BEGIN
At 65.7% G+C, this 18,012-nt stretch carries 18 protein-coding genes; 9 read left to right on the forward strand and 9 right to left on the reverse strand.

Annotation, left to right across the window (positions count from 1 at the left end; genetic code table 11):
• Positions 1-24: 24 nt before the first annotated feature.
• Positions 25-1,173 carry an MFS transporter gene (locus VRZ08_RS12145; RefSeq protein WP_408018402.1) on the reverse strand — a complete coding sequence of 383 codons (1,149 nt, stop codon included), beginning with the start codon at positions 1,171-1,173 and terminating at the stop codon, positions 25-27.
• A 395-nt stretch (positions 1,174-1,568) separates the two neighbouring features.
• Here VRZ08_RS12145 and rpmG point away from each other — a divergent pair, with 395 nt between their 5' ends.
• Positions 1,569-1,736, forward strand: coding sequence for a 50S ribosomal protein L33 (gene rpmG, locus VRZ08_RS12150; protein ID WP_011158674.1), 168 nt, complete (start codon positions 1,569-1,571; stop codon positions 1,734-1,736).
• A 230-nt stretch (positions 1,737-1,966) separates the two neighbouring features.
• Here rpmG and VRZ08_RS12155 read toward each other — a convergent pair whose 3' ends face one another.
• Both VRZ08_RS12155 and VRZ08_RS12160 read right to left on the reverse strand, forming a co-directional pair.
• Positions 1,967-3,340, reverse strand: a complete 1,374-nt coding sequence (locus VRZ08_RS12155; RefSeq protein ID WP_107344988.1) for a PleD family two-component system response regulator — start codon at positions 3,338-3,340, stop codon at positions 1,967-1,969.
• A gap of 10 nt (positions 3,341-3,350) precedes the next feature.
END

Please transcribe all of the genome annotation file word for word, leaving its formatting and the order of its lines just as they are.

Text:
At 65.7% G+C, this 18,012-nt stretch carries 18 protein-coding genes; 9 read left to right on the forward strand and 9 right to left on the reverse strand.

Annotation, left to right across the window (positions count from 1 at the left end; genetic code table 11):
• Positions 1-24: 24 nt before the first annotated feature.
• Positions 25-1,173 carry an MFS transporter gene (locus VRZ08_RS12145; RefSeq protein WP_408018402.1) on the reverse strand — a complete coding sequence of 383 codons (1,149 nt, stop codon included), beginning with the start codon at positions 1,171-1,173 and terminating at the stop codon, positions 25-27.
• A 395-nt stretch (positions 1,174-1,568) separates the two neighbouring features.
• Here VRZ08_RS12145 and rpmG point away from each other — a divergent pair, with 395 nt between their 5' ends.
• Positions 1,569-1,736, forward strand: coding sequence for a 50S ribosomal protein L33 (gene rpmG, locus VRZ08_RS12150; protein ID WP_011158674.1), 168 nt, complete (start codon positions 1,569-1,571; stop codon positions 1,734-1,736).
• A 230-nt stretch (positions 1,737-1,966) separates the two neighbouring features.
• Here rpmG and VRZ08_RS12155 read toward each other — a convergent pair whose 3' ends face one another.
• Both VRZ08_RS12155 and VRZ08_RS12160 read right to left on the reverse strand, forming a co-directional pair.
• Positions 1,967-3,340, reverse strand: a complete 1,374-nt coding sequence (locus VRZ08_RS12155; RefSeq protein ID WP_107344988.1) for a PleD family two-component system response regulator — start codon at positions 3,338-3,340, stop codon at positions 1,967-1,969.
• A gap of 10 nt (positions 3,341-3,350) precedes the next feature.